tssci security

Operating systems aren't any more secure than the idiot using it

So this week, we've had a roundup of posts on Apple's latest OS X release, Leopard, and the security "features" that went into it, where they fall short, and what's missing. Thomas Ptacek has a great post over at Matasano with even more insightful comments on the security of Apple's latest OS. (To those less technically inclined, the techiness increases exponentially. I love it!) Daniel Meissler also posted about the latest trojan to hit Mac, which in my opinion... isn't a trojan at all. To summarize his post, this is what's required for the "trojan" to pwn you:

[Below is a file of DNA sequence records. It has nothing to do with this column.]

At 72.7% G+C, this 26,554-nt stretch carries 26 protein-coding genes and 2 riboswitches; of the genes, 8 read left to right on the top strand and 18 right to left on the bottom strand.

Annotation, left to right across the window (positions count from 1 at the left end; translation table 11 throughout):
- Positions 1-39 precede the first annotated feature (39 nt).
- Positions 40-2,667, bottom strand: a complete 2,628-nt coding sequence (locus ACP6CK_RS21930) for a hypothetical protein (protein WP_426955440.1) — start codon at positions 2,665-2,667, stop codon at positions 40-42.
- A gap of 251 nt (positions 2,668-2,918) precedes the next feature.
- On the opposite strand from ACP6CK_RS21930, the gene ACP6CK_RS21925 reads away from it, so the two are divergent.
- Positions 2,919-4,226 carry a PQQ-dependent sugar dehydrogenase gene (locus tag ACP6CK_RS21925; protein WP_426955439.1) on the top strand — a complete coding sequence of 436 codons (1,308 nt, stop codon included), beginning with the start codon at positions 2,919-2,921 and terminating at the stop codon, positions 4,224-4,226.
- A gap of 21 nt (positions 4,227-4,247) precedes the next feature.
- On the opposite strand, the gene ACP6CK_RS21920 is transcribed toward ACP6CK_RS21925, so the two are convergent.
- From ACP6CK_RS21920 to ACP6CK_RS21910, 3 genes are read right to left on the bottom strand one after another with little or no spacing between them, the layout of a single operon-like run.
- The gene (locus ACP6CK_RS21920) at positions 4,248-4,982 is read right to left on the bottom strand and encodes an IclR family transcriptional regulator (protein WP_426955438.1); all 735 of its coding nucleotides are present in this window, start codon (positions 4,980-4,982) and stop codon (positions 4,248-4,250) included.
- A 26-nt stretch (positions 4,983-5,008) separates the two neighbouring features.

1. Go to a malicious site. 2. Get prompted to install software. 3. Choose to install it. 4. Put in your admin password when it asks for it. 5. Get pwned.

So this brings me to, "an operating system is only as secure as the idiot using it." I'm tired of arguing about the security of Windows versus Linux versus OS X. They're pretty much all the same, and they're all insecure. A competent user or sysadmin managing it will limit the number of services running and ports open, install only signed/verified applications, and practice safe browsing. This won't protect you or them from an 0day.

Whether your grandma is more secure using one OS over another, again... it'll only be as secure as she can be. With more and more vulnerabilities exploiting the browser and targeting the user, no OS is secure.

Posted by Marcin on Thursday, November 1, 2007 in Apple, Linux, Security and Windows.

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